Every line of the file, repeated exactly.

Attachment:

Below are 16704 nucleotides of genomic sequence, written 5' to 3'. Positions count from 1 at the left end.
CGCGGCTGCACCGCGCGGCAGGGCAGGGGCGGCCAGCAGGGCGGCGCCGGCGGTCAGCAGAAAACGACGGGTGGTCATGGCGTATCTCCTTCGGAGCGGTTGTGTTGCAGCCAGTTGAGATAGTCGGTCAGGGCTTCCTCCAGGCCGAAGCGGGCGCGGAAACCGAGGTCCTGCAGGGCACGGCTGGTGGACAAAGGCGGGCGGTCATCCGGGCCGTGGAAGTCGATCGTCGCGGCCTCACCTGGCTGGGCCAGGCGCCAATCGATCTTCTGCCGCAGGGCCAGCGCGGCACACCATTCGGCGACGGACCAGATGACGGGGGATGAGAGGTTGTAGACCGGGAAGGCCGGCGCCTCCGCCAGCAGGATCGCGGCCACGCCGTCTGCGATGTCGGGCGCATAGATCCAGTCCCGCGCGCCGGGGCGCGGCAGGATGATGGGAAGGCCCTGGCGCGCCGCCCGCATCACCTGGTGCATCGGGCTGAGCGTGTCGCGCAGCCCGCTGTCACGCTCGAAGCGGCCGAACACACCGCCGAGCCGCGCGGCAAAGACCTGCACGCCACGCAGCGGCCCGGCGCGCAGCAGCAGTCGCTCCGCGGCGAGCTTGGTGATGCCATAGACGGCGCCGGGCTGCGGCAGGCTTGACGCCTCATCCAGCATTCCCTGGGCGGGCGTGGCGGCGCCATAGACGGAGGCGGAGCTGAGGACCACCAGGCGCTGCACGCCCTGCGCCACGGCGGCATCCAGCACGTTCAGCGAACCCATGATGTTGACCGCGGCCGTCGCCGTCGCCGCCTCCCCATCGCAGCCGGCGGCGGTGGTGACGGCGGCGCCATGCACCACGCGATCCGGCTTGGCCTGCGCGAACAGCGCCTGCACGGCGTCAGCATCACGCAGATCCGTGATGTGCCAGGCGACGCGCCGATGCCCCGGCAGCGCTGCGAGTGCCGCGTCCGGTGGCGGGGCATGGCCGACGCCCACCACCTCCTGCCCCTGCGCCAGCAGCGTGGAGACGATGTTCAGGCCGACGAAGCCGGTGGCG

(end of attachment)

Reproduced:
Below are 16704 nucleotides of genomic sequence, written 5' to 3'. Positions count from 1 at the left end.
CGCGGCTGCACCGCGCGGCAGGGCAGGGGCGGCCAGCAGGGCGGCGCCGGCGGTCAGCAGAAAACGACGGGTGGTCATGGCGTATCTCCTTCGGAGCGGTTGTGTTGCAGCCAGTTGAGATAGTCGGTCAGGGCTTCCTCCAGGCCGAAGCGGGCGCGGAAACCGAGGTCCTGCAGGGCACGGCTGGTGGACAAAGGCGGGCGGTCATCCGGGCCGTGGAAGTCGATCGTCGCGGCCTCACCTGGCTGGGCCAGGCGCCAATCGATCTTCTGCCGCAGGGCCAGCGCGGCACACCATTCGGCGACGGACCAGATGACGGGGGATGAGAGGTTGTAGACCGGGAAGGCCGGCGCCTCCGCCAGCAGGATCGCGGCCACGCCGTCTGCGATGTCGGGCGCATAGATCCAGTCCCGCGCGCCGGGGCGCGGCAGGATGATGGGAAGGCCCTGGCGCGCCGCCCGCATCACCTGGTGCATCGGGCTGAGCGTGTCGCGCAGCCCGCTGTCACGCTCGAAGCGGCCGAACACACCGCCGAGCCGCGCGGCAAAGACCTGCACGCCACGCAGCGGCCCGGCGCGCAGCAGCAGTCGCTCCGCGGCGAGCTTGGTGATGCCATAGACGGCGCCGGGCTGCGGCAGGCTTGACGCCTCATCCAGCATTCCCTGGGCGGGCGTGGCGGCGCCATAGACGGAGGCGGAGCTGAGGACCACCAGGCGCTGCACGCCCTGCGCCACGGCGGCATCCAGCACGTTCAGCGAACCCATGATGTTGACCGCGGCCGTCGCCGTCGCCGCCTCCCCATCGCAGCCGGCGGCGGTGGTGACGGCGGCGCCATGCACCACGCGATCCGGCTTGGCCTGCGCGAACAGCGCCTGCACGGCGTCAGCATCACGCAGATCCGTGATGTGCCAGGCGACGCGCCGATGCCCCGGCAGCGCTGCGAGTGCCGCGTCCGGTGGCGGGGCATGGCCGACGCCCACCACCTCCTGCCCCTGCGCCAGCAGCGTGGAGACGATGTTCAGGCCGACGAAGCCGGTGGCG